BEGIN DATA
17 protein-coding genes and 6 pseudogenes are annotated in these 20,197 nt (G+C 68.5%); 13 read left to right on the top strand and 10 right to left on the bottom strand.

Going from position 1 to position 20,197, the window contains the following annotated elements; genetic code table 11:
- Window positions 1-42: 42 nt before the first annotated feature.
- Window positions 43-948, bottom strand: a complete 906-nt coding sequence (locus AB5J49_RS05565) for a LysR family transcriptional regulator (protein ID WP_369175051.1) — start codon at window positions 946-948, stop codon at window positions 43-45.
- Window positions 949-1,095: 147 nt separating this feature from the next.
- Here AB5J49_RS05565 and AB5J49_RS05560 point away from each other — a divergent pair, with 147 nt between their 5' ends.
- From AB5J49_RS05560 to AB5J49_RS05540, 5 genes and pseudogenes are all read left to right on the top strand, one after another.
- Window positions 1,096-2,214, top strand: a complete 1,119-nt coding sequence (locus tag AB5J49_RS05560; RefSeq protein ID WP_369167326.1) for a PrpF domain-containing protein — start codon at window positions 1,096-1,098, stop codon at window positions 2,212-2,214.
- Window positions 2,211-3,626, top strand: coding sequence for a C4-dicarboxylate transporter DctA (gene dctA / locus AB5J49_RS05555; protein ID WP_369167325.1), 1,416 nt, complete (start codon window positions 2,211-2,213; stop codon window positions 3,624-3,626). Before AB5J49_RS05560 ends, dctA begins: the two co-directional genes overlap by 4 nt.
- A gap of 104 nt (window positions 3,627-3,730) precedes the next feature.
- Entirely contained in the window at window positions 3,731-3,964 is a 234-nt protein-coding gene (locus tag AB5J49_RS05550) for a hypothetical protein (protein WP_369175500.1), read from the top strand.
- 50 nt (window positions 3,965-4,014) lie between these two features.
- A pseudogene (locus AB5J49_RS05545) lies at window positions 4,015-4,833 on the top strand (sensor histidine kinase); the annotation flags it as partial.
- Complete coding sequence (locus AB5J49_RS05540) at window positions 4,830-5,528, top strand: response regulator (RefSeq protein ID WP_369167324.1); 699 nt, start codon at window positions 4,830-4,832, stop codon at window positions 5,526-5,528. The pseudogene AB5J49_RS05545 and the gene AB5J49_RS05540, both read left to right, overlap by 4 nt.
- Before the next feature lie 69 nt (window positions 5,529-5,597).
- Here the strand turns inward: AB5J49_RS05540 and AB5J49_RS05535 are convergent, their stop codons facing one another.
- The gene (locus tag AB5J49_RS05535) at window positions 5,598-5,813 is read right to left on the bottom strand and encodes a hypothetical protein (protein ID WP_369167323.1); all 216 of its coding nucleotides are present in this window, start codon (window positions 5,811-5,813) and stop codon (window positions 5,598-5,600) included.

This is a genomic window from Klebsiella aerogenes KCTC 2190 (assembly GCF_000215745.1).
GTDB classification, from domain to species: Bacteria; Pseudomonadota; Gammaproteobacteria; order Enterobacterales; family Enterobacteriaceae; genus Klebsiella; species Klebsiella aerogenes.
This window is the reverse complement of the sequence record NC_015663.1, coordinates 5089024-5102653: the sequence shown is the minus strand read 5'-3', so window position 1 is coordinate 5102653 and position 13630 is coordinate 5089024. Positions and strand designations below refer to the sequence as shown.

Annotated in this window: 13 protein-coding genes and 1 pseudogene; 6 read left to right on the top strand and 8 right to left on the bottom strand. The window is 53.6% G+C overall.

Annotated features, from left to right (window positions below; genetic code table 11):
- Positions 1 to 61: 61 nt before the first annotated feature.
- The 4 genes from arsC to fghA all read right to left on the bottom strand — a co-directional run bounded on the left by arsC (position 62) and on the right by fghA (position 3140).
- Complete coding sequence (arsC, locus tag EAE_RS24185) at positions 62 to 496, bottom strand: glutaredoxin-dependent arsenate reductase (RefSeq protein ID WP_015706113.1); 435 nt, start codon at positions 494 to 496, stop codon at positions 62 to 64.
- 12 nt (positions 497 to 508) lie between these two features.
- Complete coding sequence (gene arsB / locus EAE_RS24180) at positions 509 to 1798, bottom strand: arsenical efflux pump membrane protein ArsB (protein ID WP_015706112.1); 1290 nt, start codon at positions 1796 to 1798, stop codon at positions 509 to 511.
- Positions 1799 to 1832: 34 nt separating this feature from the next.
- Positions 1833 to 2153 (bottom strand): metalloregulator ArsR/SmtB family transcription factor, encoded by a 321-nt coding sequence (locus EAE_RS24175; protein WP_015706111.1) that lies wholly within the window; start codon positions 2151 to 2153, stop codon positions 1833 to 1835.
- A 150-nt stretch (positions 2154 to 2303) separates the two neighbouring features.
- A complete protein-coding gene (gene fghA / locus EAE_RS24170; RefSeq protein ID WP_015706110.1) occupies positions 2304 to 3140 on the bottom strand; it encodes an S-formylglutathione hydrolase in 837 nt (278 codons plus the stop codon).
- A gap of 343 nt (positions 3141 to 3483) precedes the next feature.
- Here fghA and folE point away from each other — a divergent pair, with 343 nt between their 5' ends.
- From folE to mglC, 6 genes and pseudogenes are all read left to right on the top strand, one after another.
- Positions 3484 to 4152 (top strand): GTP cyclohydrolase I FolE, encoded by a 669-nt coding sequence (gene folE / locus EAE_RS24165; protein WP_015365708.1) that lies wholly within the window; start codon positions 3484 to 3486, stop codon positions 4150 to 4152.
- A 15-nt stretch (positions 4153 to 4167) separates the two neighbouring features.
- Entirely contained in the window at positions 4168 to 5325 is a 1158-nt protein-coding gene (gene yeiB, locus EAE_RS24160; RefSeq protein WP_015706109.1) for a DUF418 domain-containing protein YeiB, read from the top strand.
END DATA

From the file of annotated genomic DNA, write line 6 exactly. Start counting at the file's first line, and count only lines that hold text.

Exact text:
- Here AB5J49_RS05565 and AB5J49_RS05560 point away from each other — a divergent pair, with 147 nt between their 5' ends.